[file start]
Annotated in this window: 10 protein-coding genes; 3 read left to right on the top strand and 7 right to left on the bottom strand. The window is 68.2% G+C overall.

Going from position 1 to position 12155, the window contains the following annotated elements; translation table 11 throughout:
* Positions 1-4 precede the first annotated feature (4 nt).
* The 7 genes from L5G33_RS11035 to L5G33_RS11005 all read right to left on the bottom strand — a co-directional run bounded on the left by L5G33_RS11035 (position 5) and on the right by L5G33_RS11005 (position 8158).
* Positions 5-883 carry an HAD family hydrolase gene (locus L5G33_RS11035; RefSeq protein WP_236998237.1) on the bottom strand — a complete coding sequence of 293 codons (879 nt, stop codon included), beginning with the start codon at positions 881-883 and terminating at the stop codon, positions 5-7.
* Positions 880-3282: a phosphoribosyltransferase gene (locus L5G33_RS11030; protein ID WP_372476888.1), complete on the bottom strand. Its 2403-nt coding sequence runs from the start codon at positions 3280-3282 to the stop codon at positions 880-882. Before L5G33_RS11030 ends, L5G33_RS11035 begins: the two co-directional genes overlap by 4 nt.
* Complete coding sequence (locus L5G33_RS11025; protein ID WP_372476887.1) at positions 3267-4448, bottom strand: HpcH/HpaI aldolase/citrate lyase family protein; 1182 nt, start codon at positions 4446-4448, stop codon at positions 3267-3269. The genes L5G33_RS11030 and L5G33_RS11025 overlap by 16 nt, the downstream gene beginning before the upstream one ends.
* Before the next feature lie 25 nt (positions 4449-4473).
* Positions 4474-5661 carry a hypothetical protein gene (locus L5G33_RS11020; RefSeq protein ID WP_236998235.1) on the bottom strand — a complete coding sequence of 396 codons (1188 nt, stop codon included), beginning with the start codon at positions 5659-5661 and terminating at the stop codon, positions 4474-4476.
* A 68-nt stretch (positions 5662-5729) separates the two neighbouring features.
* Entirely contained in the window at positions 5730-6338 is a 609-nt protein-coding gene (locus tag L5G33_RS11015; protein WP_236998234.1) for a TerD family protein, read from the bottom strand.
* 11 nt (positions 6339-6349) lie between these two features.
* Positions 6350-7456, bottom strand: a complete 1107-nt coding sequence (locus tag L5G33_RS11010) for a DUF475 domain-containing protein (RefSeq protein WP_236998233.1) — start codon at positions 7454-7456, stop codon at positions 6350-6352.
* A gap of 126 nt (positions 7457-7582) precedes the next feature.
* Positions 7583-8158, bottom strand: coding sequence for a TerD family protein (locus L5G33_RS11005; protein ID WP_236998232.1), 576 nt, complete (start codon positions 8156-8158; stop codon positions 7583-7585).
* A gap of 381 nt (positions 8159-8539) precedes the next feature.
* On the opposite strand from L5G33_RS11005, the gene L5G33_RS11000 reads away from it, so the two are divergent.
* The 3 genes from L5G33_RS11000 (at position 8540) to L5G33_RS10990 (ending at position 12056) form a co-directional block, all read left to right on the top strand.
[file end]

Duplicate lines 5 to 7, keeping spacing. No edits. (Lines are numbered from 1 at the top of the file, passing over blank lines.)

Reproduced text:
* Positions 5-883 carry an HAD family hydrolase gene (locus L5G33_RS11035; RefSeq protein WP_236998237.1) on the bottom strand — a complete coding sequence of 293 codons (879 nt, stop codon included), beginning with the start codon at positions 881-883 and terminating at the stop codon, positions 5-7.
* Positions 880-3282: a phosphoribosyltransferase gene (locus L5G33_RS11030; protein ID WP_372476888.1), complete on the bottom strand. Its 2403-nt coding sequence runs from the start codon at positions 3280-3282 to the stop codon at positions 880-882. Before L5G33_RS11030 ends, L5G33_RS11035 begins: the two co-directional genes overlap by 4 nt.
* Complete coding sequence (locus L5G33_RS11025; protein ID WP_372476887.1) at positions 3267-4448, bottom strand: HpcH/HpaI aldolase/citrate lyase family protein; 1182 nt, start codon at positions 4446-4448, stop codon at positions 3267-3269. The genes L5G33_RS11030 and L5G33_RS11025 overlap by 16 nt, the downstream gene beginning before the upstream one ends.